3. If A and B are two events associated with a random experiment such that P (A) = 0.5, P (B) = 0.3 and P (A ∩ B) = 0.2, find P (A ∪ B).

Solution:

Given: A and B are two events.

P (A) = 0.5, P (B) = 0.3 and P (A ∩ B) = 0.2

Now we need to find P (A ∪ B).

By definition of P (A or B) under axiomatic approach (also called addition theorem) we know that:

P (A ∪ B) = P (A) + P (B) – P (A ∩ B)

So, P (A ∪ B) = P (A) + P (B) – P (A ∩ B)

P (A ∪ B) = 0.5 + 0.3 – 0.2

= 0.8 – 0.2

= 0.6

∴ P (A ∪ B) is 0.6

Probability Ex 33.4 Q5

Probability Ex 33.4 Q6

Probability Ex 33.4 Q7

Probability Ex 33.4 Q8

Probability Ex 33.4 Q9

Probability Ex 33.4 Q10

Probability Ex 33.4 Q11

Probability Ex 33.4 Q12

Probability Ex 33.4 Q13

Probability Ex 33.4 Q14

Probability Ex 33.4 Q15

Probability Ex 33.4 Q16

Probability Ex 33.4 Q17

Probability Ex 33.4 Q18

Probability Ex 33.4 Q19

Probability Ex 33.4 Q20

Probability Ex 33.4 Q21

Probability Ex 33.4 Q22

Probability Ex 33.4 Q23

Probability Ex 33.4 Q24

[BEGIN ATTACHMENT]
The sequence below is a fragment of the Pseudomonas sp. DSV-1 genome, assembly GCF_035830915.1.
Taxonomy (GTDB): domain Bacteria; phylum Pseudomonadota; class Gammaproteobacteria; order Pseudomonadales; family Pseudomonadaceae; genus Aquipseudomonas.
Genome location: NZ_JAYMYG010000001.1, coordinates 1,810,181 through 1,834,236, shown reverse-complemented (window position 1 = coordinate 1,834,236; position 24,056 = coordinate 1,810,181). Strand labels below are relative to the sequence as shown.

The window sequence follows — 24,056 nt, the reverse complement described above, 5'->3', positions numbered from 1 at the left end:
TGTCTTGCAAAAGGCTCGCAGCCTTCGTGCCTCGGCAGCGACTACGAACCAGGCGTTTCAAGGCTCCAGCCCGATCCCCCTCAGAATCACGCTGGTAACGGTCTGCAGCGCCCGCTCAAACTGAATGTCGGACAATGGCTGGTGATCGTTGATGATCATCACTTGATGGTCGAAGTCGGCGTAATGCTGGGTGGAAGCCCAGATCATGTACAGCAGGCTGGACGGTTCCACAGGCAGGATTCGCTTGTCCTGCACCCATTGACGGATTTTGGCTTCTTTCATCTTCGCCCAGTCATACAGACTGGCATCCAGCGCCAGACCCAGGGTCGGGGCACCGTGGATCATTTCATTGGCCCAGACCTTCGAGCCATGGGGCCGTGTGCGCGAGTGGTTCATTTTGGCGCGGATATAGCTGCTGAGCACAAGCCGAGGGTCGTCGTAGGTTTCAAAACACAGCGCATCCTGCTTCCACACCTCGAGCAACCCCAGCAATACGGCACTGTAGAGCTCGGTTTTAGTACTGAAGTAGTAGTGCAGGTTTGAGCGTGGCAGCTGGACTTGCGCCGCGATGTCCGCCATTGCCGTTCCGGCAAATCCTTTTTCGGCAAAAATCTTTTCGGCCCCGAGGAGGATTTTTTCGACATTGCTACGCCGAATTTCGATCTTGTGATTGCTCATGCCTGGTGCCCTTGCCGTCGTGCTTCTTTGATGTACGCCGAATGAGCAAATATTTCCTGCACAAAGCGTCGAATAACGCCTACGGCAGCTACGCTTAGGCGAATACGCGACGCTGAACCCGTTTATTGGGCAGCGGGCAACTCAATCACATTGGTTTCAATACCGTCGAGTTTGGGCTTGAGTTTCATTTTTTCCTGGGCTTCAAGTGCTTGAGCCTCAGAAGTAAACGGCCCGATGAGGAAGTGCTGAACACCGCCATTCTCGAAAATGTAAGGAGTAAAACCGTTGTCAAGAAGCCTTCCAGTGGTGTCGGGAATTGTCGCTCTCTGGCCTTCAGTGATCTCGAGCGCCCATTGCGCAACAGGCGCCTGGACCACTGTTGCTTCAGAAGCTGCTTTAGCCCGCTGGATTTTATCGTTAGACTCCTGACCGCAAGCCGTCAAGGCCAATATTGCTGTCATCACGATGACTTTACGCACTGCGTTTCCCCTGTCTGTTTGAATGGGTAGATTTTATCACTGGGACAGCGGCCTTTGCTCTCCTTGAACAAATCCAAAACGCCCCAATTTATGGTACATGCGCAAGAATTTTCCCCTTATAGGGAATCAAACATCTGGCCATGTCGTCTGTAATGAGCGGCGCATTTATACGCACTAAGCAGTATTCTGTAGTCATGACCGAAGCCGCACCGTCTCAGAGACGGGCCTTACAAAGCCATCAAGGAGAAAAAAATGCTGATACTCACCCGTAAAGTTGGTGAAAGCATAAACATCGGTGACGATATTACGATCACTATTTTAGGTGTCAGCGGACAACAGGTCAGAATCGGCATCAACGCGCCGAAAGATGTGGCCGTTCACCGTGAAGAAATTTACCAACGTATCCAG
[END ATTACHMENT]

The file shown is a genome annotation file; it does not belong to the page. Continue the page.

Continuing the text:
Probability Ex 33.4 Q25

Probability Ex 33.4 Q26

Probability Ex 33.4 Q27

Probability Ex 33.4 Q28

We have provided complete details of RD Sharma Solutions Class 11 Maths Chapter 33 Exercise 33.4. If you have any queries related to CBSE Class 11, feel free to ask us in the comment section below.

## FAQs on RD Sharma Solutions Class 11 Maths Chapter 33 Exercise 33.4

### How many questions are there in RD Sharma Class 11 Solutions Chapter 33 Statistics Exercise 33.4?

There are a total of 9 questions in RD Sharma Solutions Class 11 Maths Chapter 33 Exercise 33.4.

### What are the advantages of using RD Sharma Solutions Class 11 Maths Chapter 33 Exercise 33.4?

Referring to RD Sharma Solutions Class 11 Maths Chapter 33 Exercise 33.4 will provide students a good understanding of the type of questions that might be asked in the Class 11 exam from the chapter.

### Where can I download RD Sharma Solutions Class 11 Maths Chapter 33 Exercise 33.4 free PDF?

You can download RD Sharma Class 11 Solutions Chapter 33 Exercise 33.4 free PDF from the above article.